Update COVID-19 in Indonesia: 365,240 confirmed infections, 12,617 deaths (19 October 2020)
19 October 2020 (closed)
USD/IDR (14,738) +41.00 +0.28%
EUR/IDR (17,395) -10.41 -0.06%
Jakarta Composite Index (5,126.33) +22.92 +0.45%
Indonesian stocks and the rupiah continued to weaken on Wednesday (19/08) in line with most other Asian stocks and currencies. Investors are cautious ahead of the release of the minutes of the Federal Reserve’s latest FOMC meeting, hence moving into safe haven assets. The minutes are to be released early Thursday morning local Indonesian time. Investors will be searching for signs informing about a possible Fed Fund Rate hike in September. If there are such signs, emerging market assets will be under heavy pressure tomorrow.
Moreover, heavy volatility on China’s benchmark Shanghai Composite Index causes concern about the world’s second-largest economy. During today’s trading day the Shanghai Composite Index plunged five percent shortly before noon but managed to finish the day at +1.2 percent, a remarkable volatile performance. Last week, China let its yuan weaken in order to boost the country’s export performance hence trying to boost sluggish economic growth (and a move that led to depreciating emerging currencies across Asia). However, investors doubt the government’s ability to support stocks thus resulting in severe volatility.
Indonesia’s benchmark Jakarta Composite Index (IHSG) fell 0.58 percent to 4,484.24 points on a relatively calm trading day (investors are in a ‘wait & see mode’ ahead of the release of the FOMC minutes).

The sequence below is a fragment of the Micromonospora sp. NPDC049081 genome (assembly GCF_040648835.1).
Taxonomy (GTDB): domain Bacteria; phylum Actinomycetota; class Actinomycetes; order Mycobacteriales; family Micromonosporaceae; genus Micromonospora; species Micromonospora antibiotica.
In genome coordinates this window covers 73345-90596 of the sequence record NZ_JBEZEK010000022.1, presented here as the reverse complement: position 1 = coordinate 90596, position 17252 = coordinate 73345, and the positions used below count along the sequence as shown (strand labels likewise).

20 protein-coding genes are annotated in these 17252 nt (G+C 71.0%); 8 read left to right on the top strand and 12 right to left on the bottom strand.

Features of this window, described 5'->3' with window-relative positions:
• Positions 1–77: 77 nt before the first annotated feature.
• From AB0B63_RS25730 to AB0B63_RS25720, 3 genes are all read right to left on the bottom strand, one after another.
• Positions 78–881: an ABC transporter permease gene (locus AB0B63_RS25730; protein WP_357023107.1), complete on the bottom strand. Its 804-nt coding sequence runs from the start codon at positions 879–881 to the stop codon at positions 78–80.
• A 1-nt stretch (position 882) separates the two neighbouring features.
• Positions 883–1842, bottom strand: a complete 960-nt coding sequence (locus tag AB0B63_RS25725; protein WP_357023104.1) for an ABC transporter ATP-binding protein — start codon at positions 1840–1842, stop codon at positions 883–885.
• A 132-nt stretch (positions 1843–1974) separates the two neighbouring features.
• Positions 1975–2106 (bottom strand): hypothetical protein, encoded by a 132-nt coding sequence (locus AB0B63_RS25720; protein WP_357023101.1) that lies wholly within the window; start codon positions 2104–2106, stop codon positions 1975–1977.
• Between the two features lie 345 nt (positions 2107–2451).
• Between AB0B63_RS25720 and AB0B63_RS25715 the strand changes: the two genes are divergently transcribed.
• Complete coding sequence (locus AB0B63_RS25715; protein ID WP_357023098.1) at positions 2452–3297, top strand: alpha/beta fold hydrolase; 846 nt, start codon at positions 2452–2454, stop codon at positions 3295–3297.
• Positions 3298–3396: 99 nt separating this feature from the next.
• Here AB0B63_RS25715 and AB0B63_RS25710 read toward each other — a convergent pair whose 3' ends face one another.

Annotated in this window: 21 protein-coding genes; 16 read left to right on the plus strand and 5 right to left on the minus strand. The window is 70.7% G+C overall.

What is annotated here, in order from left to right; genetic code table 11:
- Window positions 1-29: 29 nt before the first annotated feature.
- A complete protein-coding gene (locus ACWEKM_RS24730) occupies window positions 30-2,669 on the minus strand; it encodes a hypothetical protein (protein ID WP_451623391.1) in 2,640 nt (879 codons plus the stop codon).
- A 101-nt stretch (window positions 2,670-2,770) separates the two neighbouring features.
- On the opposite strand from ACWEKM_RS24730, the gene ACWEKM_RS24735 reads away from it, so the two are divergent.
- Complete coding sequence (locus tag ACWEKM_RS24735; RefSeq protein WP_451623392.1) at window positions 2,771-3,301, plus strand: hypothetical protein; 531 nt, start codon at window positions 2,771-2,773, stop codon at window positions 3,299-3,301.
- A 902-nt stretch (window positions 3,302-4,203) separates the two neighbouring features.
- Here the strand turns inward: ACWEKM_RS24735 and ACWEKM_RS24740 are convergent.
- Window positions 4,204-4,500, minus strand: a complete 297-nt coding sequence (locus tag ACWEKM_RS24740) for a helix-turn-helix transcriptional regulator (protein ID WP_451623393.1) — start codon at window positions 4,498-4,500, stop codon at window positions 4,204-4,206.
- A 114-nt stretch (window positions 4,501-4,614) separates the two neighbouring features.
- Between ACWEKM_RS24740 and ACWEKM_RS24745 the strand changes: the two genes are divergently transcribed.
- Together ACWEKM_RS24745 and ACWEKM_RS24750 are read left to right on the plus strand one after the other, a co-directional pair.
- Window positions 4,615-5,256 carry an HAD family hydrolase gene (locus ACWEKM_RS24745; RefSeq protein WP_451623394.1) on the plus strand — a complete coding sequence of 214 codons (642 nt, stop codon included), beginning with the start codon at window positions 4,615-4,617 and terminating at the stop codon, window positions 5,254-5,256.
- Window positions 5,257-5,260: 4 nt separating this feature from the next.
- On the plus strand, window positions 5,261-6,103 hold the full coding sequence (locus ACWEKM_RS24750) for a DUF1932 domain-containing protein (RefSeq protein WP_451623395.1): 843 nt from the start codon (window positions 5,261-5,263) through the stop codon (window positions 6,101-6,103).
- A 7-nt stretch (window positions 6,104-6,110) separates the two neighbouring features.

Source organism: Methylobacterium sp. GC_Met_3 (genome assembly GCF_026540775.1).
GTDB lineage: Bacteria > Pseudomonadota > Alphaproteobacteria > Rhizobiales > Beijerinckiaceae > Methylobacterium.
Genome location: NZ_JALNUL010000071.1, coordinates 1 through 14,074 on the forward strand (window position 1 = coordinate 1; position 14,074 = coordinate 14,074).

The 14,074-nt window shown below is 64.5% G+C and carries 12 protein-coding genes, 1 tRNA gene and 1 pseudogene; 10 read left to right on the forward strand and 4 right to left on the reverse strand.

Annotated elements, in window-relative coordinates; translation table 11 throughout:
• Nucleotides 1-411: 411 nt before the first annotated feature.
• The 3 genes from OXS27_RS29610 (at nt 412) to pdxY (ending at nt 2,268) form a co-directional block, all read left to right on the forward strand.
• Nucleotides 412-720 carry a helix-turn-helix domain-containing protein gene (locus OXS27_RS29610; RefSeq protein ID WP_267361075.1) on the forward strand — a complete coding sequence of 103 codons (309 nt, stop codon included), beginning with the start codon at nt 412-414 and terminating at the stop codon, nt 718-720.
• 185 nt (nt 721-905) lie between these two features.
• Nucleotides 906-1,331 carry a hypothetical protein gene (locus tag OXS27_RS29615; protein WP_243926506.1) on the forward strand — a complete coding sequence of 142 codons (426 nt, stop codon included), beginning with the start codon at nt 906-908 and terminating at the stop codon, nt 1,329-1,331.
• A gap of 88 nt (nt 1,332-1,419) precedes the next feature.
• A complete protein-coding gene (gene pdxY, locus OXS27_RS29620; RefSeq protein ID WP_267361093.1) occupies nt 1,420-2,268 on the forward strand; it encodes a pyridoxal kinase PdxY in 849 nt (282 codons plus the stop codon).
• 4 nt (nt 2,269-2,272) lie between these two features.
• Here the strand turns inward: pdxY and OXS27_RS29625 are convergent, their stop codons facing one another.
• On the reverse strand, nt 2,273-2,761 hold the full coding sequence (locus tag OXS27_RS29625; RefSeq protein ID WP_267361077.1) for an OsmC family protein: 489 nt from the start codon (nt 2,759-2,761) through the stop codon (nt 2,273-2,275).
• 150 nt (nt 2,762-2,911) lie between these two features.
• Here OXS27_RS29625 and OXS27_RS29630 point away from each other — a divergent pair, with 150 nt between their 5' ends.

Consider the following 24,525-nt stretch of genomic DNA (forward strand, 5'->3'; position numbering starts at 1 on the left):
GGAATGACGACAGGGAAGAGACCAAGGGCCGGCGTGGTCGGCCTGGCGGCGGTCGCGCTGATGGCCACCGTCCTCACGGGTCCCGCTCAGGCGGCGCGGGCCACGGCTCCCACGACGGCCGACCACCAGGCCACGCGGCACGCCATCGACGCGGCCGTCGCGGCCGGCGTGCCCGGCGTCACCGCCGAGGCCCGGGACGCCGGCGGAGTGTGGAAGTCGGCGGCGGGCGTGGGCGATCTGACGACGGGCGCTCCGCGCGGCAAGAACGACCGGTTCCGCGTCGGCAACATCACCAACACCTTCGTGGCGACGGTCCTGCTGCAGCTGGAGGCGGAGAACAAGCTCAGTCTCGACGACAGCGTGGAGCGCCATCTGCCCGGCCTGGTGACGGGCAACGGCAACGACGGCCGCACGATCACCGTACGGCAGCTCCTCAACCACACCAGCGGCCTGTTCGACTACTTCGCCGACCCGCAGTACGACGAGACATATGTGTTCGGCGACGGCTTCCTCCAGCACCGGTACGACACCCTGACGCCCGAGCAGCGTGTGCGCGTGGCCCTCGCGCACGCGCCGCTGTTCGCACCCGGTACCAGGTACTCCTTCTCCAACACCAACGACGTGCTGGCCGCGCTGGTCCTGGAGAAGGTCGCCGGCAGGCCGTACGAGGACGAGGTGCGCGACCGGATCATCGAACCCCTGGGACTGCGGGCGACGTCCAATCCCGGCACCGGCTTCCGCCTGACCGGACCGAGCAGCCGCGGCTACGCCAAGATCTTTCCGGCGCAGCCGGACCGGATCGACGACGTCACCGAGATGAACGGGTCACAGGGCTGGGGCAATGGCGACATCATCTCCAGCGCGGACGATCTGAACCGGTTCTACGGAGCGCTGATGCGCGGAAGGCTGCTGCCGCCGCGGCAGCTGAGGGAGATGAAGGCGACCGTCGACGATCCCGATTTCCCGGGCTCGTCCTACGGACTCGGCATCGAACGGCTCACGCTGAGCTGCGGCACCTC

Jakarta Composite Index (IHSG):
Today, Vietnam allowed its dong to devalue for the third time this year. Malaysia’s ringgit and Indonesia’s rupiah are both touching 17-year lows. External factors (looming further monetary tightening in the USA, turmoil in China, and low commodity prices) are disturbing the currencies of these countries.
Yesterday (18/08), Bank Indonesia kept its key interest rate (BI rate) at 7.50 percent in order to guard the rupiah against heavy volatility while trying to combat high inflation (7.26 percent y/y in July 2015). In an effort to stabilize the rupiah and thwart speculators, Bank Indonesia announced to limit the maximum amount of non-collateral foreign exchange purchases at USD $25,000 per month (down from USD $100,000). Those who purchase foreign currencies worth over USD $25,000 per month now need to provide various details to authorities (such as a report of underlying collateral, their export or import activities, and their taxpayer numbers).
Today, according to the Bloomberg Dollar Index, Indonesia’s rupiah depreciated 0.31 percent to IDR 13,843 per US dollar.
Bank Indonesia's benchmark rupiah rate (Jakarta Interbank Spot Dollar Rate, abbreviated JISDOR) appreciated 0.05 percent to IDR 13,824 per US dollar on Wednesday (19/08) as the central bank had been intervening yesterday to limit the depreciating trend of the rupiah.